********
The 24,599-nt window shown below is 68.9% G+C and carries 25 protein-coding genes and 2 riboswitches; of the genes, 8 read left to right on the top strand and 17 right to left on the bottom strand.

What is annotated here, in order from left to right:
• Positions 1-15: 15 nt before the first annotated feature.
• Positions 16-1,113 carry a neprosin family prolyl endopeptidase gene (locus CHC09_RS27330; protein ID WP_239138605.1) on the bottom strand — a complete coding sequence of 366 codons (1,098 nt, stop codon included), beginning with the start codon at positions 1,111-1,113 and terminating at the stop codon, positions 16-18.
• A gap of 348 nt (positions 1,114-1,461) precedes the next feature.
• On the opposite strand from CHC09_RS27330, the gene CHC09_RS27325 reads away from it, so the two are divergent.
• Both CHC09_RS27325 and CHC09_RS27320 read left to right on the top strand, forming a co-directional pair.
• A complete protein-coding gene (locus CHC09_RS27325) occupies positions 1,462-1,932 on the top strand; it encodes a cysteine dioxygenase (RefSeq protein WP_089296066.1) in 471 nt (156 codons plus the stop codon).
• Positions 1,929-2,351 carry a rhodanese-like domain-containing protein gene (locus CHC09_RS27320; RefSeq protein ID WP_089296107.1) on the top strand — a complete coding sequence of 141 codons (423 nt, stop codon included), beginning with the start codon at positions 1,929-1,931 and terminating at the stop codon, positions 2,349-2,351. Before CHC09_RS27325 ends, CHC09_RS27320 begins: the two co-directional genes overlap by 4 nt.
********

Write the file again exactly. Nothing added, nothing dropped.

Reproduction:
The 24,599-nt window shown below is 68.9% G+C and carries 25 protein-coding genes and 2 riboswitches; of the genes, 8 read left to right on the top strand and 17 right to left on the bottom strand.

What is annotated here, in order from left to right:
• Positions 1-15: 15 nt before the first annotated feature.
• Positions 16-1,113 carry a neprosin family prolyl endopeptidase gene (locus CHC09_RS27330; protein ID WP_239138605.1) on the bottom strand — a complete coding sequence of 366 codons (1,098 nt, stop codon included), beginning with the start codon at positions 1,111-1,113 and terminating at the stop codon, positions 16-18.
• A gap of 348 nt (positions 1,114-1,461) precedes the next feature.
• On the opposite strand from CHC09_RS27330, the gene CHC09_RS27325 reads away from it, so the two are divergent.
• Both CHC09_RS27325 and CHC09_RS27320 read left to right on the top strand, forming a co-directional pair.
• A complete protein-coding gene (locus CHC09_RS27325) occupies positions 1,462-1,932 on the top strand; it encodes a cysteine dioxygenase (RefSeq protein WP_089296066.1) in 471 nt (156 codons plus the stop codon).
• Positions 1,929-2,351 carry a rhodanese-like domain-containing protein gene (locus CHC09_RS27320; RefSeq protein ID WP_089296107.1) on the top strand — a complete coding sequence of 141 codons (423 nt, stop codon included), beginning with the start codon at positions 1,929-1,931 and terminating at the stop codon, positions 2,349-2,351. Before CHC09_RS27325 ends, CHC09_RS27320 begins: the two co-directional genes overlap by 4 nt.